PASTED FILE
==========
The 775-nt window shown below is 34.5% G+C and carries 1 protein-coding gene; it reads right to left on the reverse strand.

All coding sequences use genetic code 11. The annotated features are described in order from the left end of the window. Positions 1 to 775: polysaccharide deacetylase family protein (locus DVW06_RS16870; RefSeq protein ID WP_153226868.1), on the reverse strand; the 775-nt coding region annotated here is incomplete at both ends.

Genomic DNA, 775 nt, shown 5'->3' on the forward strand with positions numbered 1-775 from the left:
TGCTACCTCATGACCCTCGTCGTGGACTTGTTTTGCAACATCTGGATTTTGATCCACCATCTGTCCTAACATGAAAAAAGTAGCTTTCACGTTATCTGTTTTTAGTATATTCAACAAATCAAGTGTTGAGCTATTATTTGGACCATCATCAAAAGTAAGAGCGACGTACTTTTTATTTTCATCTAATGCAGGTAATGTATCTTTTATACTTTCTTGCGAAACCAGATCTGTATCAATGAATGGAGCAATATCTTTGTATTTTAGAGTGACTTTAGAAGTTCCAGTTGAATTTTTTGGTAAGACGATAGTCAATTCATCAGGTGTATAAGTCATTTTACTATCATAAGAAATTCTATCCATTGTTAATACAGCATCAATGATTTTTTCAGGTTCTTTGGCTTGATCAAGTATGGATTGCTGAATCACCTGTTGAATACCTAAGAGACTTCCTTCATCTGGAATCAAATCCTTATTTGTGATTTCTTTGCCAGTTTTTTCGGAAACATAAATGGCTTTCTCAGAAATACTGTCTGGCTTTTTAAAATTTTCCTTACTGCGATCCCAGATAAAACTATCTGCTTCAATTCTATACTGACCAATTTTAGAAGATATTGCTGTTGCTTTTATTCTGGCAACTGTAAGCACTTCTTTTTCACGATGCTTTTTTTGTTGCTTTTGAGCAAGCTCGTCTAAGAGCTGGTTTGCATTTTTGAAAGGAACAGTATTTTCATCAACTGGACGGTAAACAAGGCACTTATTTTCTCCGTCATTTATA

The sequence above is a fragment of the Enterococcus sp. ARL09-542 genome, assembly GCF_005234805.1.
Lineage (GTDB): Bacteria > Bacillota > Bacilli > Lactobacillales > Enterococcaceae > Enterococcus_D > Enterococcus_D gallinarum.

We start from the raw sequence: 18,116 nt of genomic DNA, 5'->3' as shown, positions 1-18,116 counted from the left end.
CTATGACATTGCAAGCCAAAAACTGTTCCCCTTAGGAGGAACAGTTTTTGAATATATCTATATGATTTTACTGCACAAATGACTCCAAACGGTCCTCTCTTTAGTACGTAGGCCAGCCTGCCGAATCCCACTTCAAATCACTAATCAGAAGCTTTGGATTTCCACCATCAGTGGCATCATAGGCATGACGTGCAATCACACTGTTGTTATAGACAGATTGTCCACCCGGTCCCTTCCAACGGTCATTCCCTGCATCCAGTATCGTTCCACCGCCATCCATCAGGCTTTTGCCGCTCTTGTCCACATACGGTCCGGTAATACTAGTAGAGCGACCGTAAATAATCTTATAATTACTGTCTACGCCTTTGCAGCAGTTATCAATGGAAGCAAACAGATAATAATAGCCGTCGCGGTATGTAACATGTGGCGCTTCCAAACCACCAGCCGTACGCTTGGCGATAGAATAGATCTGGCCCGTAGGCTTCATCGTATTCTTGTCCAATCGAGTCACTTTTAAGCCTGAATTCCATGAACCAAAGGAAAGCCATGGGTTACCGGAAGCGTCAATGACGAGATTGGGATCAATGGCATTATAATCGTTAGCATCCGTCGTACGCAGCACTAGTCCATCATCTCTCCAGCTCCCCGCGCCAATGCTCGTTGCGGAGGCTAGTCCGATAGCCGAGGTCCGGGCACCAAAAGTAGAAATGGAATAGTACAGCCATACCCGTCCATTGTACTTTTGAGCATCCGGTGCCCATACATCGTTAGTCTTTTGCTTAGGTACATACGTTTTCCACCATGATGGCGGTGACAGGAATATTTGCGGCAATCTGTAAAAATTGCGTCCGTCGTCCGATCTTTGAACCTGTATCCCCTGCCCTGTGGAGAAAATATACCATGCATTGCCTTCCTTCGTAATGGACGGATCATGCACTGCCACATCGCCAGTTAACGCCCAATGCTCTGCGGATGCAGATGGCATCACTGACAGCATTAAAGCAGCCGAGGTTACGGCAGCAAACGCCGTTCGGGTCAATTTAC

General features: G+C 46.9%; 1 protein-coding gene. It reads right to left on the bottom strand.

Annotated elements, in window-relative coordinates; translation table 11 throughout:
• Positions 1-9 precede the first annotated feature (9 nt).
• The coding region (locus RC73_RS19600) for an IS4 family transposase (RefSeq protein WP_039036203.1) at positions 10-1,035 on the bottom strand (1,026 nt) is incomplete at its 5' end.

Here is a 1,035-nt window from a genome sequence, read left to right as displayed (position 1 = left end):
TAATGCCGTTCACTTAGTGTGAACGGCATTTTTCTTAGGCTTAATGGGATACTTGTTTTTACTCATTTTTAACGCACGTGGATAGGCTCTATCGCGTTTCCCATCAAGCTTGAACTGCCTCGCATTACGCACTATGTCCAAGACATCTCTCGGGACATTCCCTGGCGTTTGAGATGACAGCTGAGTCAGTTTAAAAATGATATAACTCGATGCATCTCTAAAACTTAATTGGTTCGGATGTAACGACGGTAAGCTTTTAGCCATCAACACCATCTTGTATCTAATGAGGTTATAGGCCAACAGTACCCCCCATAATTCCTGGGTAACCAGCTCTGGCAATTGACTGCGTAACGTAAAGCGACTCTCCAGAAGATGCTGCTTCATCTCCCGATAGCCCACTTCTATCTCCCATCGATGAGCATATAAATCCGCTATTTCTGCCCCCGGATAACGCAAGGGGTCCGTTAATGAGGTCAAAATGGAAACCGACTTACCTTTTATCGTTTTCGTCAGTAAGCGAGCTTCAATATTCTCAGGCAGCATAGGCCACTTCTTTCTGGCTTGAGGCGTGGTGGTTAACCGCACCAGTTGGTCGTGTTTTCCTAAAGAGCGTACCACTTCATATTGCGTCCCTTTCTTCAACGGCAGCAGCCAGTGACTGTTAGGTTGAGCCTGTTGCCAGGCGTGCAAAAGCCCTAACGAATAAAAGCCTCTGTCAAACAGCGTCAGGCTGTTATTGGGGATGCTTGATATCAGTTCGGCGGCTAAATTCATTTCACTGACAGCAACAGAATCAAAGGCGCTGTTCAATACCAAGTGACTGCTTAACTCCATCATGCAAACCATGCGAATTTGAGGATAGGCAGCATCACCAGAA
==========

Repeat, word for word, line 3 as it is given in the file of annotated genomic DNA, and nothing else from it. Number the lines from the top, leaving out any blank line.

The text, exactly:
Genomic DNA, 775 nt, shown 5'->3' on the forward strand with positions numbered 1-775 from the left: